“Fresh cart. Fresh cart.”, the Goodwill employee, muttered. Without a hint of excitement or drama in his voice he pushed the large 3 shelved metal cart, bulging and heaped with thrifty possibility, to a stand-still.
Clicking the stop latches, on the rolling casters, into place with the tip of his black shoe, he sauntered away with his head hanging. Oblivious to his demeanor, the Goodwill shoppers left behind thousands of thrift store items to rush to the “sirens call” of the “fresh cart”.
Like little fuzzy yellow baby chicks looking for the newest batch of starter feed, they lined up around the cart.
I can make a quick round through Goodwill in about 15 or 20 minutes…depending on “traffic” such as: running into a fellow thrifting friend, or the speed of the cashier and the impending line of people at the checkout.
It starts at the door. I do not get a cart. The wheels will squeak and slow me down. Plus, I’m just looking and I have my spending limits! So first I glance toward the sweaters, saunter through the ladies tops, quickly scan the formal dresses looking for rhinestones and buckles and lace or such that can be repurposed, glance at the shoes…size 9…high heels…not worn, stop and actually sort through the quilts and curtains, quickly scan the furniture and then I’m off to the aisles of shelves piled with metal, wood and glass, cast away treasures. That’s sorta how it goes. Quickly. Low budget. AND great friends made along the way.
But back to the “fresh cart”.
So the “baby shopping chicks” were gathered around the bulging cart hunting and pecking, sorting and discarding.
I couldn’t get near the cart, but that didn’t stop me from craning my neck and standing on tip-toe, from there in my place in the milk glass aisle in an attempt to see what I could see.
Suddenly I spied them. Immediately, I sensed that I wanted to crouch low and draw my fists and growl like a cheetah close on the scent of its prey,
“Y’all, don’t you dare touch those. They’re mine!”
*chuckling* just kidding about the crouching and growling part-totally out of my character (I think!)
The vintage metal sconces, were worn over and beat up and looked like they had served their last purpose YEARS ago, but to me they were beautiful.
It took all the sweet and kind patience I could dig deep inside and find to keep from stepping forward and with a polite, “excuse me” to the lady with her squeaky wheeled shopping cart, just gingerly reach around her and snatch them up…but I waited my turn…bless my heart.
Yes, bleeeesssss my little heart. I waited. Patiently. Sorta.
*heart skips a beat*
Suddenly the squeaky wheeled shopping cart lady moved away and I reached across and picked up the beautiful horrible chipped vintage metal sconces. I turned and moved away to make room for other shopping chicks who wanted a scratch at the “starter feed”. Glancing at the price, I was surprised to see that they were within range of the pocket change I carried and was willing to spend. Those beautiful babies were mine!
I headed to the checkout and heard their “metallic thwang” as I placed them on the counter.
The stout and muscular checkout boy who appeared to be about 21 with a shock of blond hair and scruffy goatee, said,
“Now those things right there are neat. They would really have some potential if you’d paint them up nice.
Yeah, they need a new coat of paint. But they really DO have some potential.”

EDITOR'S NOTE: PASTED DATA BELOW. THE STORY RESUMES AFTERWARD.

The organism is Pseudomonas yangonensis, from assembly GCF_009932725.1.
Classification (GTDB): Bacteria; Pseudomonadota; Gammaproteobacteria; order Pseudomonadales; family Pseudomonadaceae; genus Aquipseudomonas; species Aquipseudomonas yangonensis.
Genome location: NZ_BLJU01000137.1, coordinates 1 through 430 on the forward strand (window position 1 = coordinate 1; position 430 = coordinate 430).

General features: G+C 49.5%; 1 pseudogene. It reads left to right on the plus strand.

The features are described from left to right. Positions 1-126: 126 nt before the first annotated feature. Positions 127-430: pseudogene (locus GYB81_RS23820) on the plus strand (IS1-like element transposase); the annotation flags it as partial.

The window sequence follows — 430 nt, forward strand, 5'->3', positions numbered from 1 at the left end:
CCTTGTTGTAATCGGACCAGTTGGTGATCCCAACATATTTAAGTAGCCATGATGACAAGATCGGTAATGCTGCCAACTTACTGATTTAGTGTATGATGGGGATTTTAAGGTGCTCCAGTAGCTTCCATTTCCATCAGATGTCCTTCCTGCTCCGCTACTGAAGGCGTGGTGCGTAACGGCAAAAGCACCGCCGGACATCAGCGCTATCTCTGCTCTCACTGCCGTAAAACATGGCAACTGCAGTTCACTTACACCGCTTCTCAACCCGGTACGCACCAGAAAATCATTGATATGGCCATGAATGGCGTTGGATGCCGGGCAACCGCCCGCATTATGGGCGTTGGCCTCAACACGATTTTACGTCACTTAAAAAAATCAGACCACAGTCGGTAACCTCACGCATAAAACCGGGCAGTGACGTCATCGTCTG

“WHAAAAAT?” I hollered to the top of my lungs (inside my head). What in the everlasting world do you mean they REALLY have some potential?”, silently thinking, while nodding pleasantly and saying, “Uh hmmm, they do have potential, don’t they?”
I took my bright orange plastic bag of potential,
and politely walked myself right out of Goodwill.
But you know what?
Within seconds of hearing his comment,
I was deep in thought about those vintage metal sconces.
Yes, the ones that would really have some potential
they were just painted.
I thought they were beautiful just the way they were…
and I know some of you will think they are beautiful too.
I may even sell them in my shop when a bride comes for a fitting.
To me they are beautiful!
worn and twisted
waiting a new turn,
a new chance on life.
And that’s not terribly unlike you and me:
We tear ourselves down…
we lose sight of our potential and purpose
WE PLAY THESE MESSAGES IN OUR HEAD
say we aren’t skinny enough…
aren’t pretty enough…
We say we aren’t a good enough______
merchant…(merchant? what’s a merchant?)
the list goes on…
whatever our mind fills in the blank
to say we just aren’t good enough.
THERE WILL ALWAYS BE SOMEONE
WHO DOES IT ALL JUST A LITTLE BETTER THAN YOU
beautiful wonderfully and fearfully made
you are enough.
YOU ARE ENOUGH.
we all have a Redeemer.
We all have ONE who sees our potential,
among all the others that appear to be chipped and flawed
AND cast away too.
HE’S passionate about us.
HE sees our beauty.
HE sees our potential
and because of HIS grace.
We are enough!
When I am struggling with my purpose and self-worth,
I quote these words to change those messages
my mind is sending to my heart.
I hope you will find these words helpful also.
I praise you because I am fearfully and wonderfully made;
your works are wonderful,
I know that full well.
Psalm 139 (Old Testament~Holy Bible)
What difference does it make?
“What difference do I make?” you may be asking.
Everyone of us, living and breathing…has purpose.
So reach out.
If you are homeless, walk around the cement pillar of the bridge you are under
and find someone. Offer a kind word, or a smile and a handshake.
If you are flat on your back in a hospital bed, use your eyes and smile a thank you to your caregiver.
If you are all alone and in pain, find someone in more pain than you and reach out to them…make a group of two.
Shine your light.
Put the extra…in an ordinary day.